Acne happens when sebum, an oily substance, clogs a person’s pores. Around 80 percent of Americans experience this skin condition at some point, according to UCLA News.
Here’s the rub: bacteria that causes acne is part of everyone’s skin. Yet there are people who only get the occasional pimple. Why are some women more acne-prone?
The exact cause of acne is not clear but hormones called androgens play a part. Androgens enlarge the skin's oil glands and produce more sebum, WebMD reported.
According to both the American Academy of Dermatology and WebMD, several things can bring about acne.
One possibility is fluctuating hormone levels which increase androgens. Fluctuation occurs during menopause, perimenopause, pregnancy and when women start or stop taking oral contraceptives.
Stress and genetics are other possible factors. When you're stressed, androgen production increases. If one or both of your parents had acne, you may get it as well.
Certain cosmetics, skin care products and medications can also cause acne.
However a recent study may actually provide an answer as to why some women are more acne-prone than others.
Researchers from the University of California, Los Angeles (UCLA), Washington University in St. Louis, and the Los Angeles Biomedical Research Institute (LA BioMed) discovered that acne bacteria contain bad and good strains. Having too much of the bad strain causes acne.
"We learned that not all acne bacteria trigger pimples; one strain may help keep skin healthy," principal investigator Huiying Li, assistant professor of molecular and medical pharmacology at UCLA told UCLA Newsroom.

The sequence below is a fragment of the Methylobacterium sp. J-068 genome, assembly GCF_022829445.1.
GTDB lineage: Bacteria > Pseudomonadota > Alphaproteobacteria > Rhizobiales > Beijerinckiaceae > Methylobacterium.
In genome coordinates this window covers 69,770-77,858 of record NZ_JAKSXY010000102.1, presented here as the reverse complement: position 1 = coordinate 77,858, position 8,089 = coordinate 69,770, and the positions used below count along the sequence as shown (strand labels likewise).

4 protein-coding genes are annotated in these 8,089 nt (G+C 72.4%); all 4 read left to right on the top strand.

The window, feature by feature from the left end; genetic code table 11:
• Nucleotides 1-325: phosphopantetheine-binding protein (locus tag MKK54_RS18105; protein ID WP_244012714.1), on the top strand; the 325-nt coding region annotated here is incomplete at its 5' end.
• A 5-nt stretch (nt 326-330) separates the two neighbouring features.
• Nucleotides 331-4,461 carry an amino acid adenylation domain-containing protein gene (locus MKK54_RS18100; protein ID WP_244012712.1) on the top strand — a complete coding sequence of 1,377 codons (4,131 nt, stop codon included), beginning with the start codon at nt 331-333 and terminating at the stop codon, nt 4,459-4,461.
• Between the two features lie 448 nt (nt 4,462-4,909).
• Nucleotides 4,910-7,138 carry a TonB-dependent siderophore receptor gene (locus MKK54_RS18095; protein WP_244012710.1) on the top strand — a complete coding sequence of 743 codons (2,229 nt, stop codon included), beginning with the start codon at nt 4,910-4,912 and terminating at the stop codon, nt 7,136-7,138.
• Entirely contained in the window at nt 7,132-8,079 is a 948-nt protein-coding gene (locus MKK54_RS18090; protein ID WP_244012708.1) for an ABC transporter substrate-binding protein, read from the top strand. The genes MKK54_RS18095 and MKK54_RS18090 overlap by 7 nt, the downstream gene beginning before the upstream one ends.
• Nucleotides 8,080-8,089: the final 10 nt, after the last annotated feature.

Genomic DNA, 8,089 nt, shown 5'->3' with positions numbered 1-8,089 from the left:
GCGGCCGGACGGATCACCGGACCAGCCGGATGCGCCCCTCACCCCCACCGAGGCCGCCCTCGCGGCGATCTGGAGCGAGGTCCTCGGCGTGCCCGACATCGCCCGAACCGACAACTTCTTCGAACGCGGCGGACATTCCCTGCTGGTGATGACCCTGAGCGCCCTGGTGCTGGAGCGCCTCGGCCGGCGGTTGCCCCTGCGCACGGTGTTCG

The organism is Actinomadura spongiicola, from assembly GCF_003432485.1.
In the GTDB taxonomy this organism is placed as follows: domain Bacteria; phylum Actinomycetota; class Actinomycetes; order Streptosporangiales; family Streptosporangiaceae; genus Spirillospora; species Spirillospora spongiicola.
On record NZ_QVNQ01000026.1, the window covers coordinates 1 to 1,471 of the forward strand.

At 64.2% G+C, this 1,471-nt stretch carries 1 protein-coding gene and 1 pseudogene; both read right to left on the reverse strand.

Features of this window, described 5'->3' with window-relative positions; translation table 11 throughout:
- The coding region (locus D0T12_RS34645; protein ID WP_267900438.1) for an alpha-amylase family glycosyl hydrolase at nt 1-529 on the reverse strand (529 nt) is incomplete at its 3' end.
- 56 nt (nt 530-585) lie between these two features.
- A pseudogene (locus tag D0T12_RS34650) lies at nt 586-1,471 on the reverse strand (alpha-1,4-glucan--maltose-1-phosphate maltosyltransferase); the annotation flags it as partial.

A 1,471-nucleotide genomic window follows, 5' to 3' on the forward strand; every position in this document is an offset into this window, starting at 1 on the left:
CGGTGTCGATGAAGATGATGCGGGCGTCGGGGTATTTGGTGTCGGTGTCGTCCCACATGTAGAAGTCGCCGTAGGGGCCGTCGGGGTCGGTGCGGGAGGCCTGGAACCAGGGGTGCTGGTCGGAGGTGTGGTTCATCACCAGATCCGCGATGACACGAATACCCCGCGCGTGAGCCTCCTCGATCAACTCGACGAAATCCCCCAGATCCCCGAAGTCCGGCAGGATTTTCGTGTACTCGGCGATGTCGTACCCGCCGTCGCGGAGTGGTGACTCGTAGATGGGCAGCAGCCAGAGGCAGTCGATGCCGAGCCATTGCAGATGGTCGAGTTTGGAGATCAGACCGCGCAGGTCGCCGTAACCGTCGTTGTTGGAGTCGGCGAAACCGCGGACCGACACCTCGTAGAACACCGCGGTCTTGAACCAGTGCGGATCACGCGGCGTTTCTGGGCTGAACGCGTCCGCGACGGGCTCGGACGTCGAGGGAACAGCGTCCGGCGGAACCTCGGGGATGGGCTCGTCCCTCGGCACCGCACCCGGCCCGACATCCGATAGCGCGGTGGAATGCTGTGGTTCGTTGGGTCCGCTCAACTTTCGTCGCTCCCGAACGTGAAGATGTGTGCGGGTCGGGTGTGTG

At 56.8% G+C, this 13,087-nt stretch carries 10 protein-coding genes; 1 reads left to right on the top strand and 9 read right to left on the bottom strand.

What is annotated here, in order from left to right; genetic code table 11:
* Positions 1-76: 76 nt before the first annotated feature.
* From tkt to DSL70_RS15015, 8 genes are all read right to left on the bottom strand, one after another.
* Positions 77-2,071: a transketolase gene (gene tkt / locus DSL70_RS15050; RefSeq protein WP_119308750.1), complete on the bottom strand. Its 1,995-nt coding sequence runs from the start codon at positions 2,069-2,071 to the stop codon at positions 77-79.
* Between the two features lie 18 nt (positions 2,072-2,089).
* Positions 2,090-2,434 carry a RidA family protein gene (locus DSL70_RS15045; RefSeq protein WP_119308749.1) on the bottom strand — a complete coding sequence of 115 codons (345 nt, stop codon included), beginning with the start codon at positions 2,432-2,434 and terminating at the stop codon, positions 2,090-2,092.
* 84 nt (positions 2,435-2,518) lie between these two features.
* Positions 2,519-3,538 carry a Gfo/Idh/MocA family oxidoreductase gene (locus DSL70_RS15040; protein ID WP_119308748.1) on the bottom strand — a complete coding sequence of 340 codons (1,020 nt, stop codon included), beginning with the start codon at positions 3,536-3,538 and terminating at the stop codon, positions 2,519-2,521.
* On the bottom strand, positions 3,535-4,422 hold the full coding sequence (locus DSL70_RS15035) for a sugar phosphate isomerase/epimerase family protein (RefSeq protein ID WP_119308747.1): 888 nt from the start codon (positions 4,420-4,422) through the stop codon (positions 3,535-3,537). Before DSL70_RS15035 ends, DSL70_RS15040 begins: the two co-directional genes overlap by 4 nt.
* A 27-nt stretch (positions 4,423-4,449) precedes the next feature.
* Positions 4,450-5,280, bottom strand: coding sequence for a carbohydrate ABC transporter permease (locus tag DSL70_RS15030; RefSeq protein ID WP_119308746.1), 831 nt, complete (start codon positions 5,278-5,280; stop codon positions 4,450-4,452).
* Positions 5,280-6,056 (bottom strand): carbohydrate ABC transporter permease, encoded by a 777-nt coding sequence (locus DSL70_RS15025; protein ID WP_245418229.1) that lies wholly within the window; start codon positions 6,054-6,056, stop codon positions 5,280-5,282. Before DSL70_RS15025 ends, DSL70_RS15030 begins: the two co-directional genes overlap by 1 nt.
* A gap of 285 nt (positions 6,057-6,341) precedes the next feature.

Unfortunately the answer to the question as to why some women have more or less of the good or bad strains isn’t yet known.
For the study, researchers investigated the microbe, Propionibacterium acnes (P. acnes). This bit of bacteria flourishes in oily pores.
Using Bioré Deep Cleansing Pore Strips, they extracted P. acnes bacteria from the participants’ noses. The volunteers included 49 people with acne and 52 with clear skin.Read more in Your Ultimate Guide to Beautiful Skin
"Adult Acne." American Academy of Dermatology. N.p., n.d. Web. 02 Nov. 2016.
Innes, Emma. "Why Some People Get Spots and Others Don't: Scientists Discover the 'bad' Bacteria That Gives Us Blemishes." Mail Online. Associated Newspapers, 2013. Web. 02 Nov. 2016.
Schmidt, Elaine. "New Study Could Explain Why Some People Get Zits and Others Don't." UCLA Newsroom. N.p., 2013. Web. 02 Nov. 2016.
"Skin Conditions: Teenage Acne." WebMD. N.p., n.d. Web. 2 Nov. 2016.